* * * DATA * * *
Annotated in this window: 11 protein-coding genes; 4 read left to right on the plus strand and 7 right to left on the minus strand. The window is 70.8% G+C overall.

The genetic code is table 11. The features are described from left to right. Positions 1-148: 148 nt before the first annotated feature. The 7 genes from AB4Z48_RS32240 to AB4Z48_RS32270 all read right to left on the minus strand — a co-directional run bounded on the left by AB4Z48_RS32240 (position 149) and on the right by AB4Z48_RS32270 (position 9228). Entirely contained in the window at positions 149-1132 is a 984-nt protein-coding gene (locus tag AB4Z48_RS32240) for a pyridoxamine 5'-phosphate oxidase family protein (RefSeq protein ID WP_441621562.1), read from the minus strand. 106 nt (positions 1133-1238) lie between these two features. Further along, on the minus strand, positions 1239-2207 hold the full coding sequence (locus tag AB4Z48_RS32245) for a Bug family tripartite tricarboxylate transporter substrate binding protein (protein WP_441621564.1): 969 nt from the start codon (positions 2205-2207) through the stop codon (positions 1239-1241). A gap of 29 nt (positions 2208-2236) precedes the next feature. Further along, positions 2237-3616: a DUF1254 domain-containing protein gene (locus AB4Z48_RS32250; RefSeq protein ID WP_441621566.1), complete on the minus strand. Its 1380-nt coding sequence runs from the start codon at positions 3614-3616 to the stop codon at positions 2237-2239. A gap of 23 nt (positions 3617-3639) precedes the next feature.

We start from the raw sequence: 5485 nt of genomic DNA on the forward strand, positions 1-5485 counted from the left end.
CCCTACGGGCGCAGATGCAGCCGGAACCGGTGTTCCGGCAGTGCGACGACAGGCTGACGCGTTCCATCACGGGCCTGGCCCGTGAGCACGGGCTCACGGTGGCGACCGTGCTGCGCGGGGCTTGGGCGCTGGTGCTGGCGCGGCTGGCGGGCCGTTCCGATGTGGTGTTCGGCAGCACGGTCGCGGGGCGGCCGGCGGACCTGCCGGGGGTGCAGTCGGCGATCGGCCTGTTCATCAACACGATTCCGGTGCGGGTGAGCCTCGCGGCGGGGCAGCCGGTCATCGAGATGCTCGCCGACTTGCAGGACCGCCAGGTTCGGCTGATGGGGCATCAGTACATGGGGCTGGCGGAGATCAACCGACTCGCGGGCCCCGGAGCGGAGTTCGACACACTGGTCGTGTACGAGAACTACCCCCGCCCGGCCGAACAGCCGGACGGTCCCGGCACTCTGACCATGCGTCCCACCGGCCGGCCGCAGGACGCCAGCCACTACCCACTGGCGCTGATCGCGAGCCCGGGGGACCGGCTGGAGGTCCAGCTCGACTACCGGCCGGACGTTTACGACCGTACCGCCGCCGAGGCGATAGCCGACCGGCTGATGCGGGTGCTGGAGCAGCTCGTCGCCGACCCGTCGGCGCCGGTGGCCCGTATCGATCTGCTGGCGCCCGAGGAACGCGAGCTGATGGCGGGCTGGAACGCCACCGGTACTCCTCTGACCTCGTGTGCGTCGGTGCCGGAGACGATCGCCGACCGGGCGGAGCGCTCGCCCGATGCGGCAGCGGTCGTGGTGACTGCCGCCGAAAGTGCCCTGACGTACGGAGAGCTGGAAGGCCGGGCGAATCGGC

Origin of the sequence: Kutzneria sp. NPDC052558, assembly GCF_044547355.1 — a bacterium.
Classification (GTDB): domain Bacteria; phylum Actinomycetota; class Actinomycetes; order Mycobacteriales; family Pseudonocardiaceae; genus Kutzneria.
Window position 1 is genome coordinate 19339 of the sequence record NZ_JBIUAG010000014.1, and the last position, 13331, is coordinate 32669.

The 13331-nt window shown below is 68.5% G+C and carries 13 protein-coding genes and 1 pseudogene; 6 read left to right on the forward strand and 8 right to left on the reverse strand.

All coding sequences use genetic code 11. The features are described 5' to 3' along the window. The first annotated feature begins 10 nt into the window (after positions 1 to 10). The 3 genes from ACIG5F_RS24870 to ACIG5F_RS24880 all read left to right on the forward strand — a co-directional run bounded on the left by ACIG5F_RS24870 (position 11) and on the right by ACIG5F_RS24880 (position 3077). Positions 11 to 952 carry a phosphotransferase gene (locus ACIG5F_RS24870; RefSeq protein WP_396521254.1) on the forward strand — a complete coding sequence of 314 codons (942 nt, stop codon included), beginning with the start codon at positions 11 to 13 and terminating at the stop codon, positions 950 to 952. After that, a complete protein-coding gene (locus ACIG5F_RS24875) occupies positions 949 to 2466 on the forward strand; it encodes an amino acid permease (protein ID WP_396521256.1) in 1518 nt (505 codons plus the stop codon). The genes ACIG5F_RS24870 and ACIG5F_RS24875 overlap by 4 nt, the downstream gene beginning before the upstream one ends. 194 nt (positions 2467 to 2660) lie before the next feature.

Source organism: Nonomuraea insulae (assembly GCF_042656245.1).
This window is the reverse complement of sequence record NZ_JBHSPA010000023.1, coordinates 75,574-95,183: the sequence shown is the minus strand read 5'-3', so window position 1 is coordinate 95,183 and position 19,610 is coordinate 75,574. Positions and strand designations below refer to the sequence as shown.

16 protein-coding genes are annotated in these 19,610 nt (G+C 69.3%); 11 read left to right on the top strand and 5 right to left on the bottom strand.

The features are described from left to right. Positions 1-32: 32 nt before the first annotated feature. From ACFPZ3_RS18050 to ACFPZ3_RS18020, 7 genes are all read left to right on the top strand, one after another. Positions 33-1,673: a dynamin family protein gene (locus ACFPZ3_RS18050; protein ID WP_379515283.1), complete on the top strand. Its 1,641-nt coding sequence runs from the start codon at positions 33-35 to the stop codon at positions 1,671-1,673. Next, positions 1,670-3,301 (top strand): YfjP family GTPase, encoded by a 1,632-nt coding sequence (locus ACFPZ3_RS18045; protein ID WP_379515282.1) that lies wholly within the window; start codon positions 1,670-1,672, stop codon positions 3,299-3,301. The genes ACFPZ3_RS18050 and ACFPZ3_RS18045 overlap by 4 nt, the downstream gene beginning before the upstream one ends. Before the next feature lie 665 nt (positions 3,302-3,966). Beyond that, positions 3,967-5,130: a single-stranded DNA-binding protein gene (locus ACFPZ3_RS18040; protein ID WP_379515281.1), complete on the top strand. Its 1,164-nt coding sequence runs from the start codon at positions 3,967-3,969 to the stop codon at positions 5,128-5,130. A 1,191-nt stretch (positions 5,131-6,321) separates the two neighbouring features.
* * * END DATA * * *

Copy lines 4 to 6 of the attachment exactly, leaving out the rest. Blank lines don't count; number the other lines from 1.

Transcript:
CCCTACGGGCGCAGATGCAGCCGGAACCGGTGTTCCGGCAGTGCGACGACAGGCTGACGCGTTCCATCACGGGCCTGGCCCGTGAGCACGGGCTCACGGTGGCGACCGTGCTGCGCGGGGCTTGGGCGCTGGTGCTGGCGCGGCTGGCGGGCCGTTCCGATGTGGTGTTCGGCAGCACGGTCGCGGGGCGGCCGGCGGACCTGCCGGGGGTGCAGTCGGCGATCGGCCTGTTCATCAACACGATTCCGGTGCGGGTGAGCCTCGCGGCGGGGCAGCCGGTCATCGAGATGCTCGCCGACTTGCAGGACCGCCAGGTTCGGCTGATGGGGCATCAGTACATGGGGCTGGCGGAGATCAACCGACTCGCGGGCCCCGGAGCGGAGTTCGACACACTGGTCGTGTACGAGAACTACCCCCGCCCGGCCGAACAGCCGGACGGTCCCGGCACTCTGACCATGCGTCCCACCGGCCGGCCGCAGGACGCCAGCCACTACCCACTGGCGCTGATCGCGAGCCCGGGGGACCGGCTGGAGGTCCAGCTCGACTACCGGCCGGACGTTTACGACCGTACCGCCGCCGAGGCGATAGCCGACCGGCTGATGCGGGTGCTGGAGCAGCTCGTCGCCGACCCGTCGGCGCCGGTGGCCCGTATCGATCTGCTGGCGCCCGAGGAACGCGAGCTGATGGCGGGCTGGAACGCCACCGGTACTCCTCTGACCTCGTGTGCGTCGGTGCCGGAGACGATCGCCGACCGGGCGGAGCGCTCGCCCGATGCGGCAGCGGTCGTGGTGACTGCCGCCGAAAGTGCCCTGACGTACGGAGAGCTGGAAGGCCGGGCGAATCGGC

Origin of the sequence: Kutzneria sp. NPDC052558, assembly GCF_044547355.1 — a bacterium.
Classification (GTDB): domain Bacteria; phylum Actinomycetota; class Actinomycetes; order Mycobacteriales; family Pseudonocardiaceae; genus Kutzneria.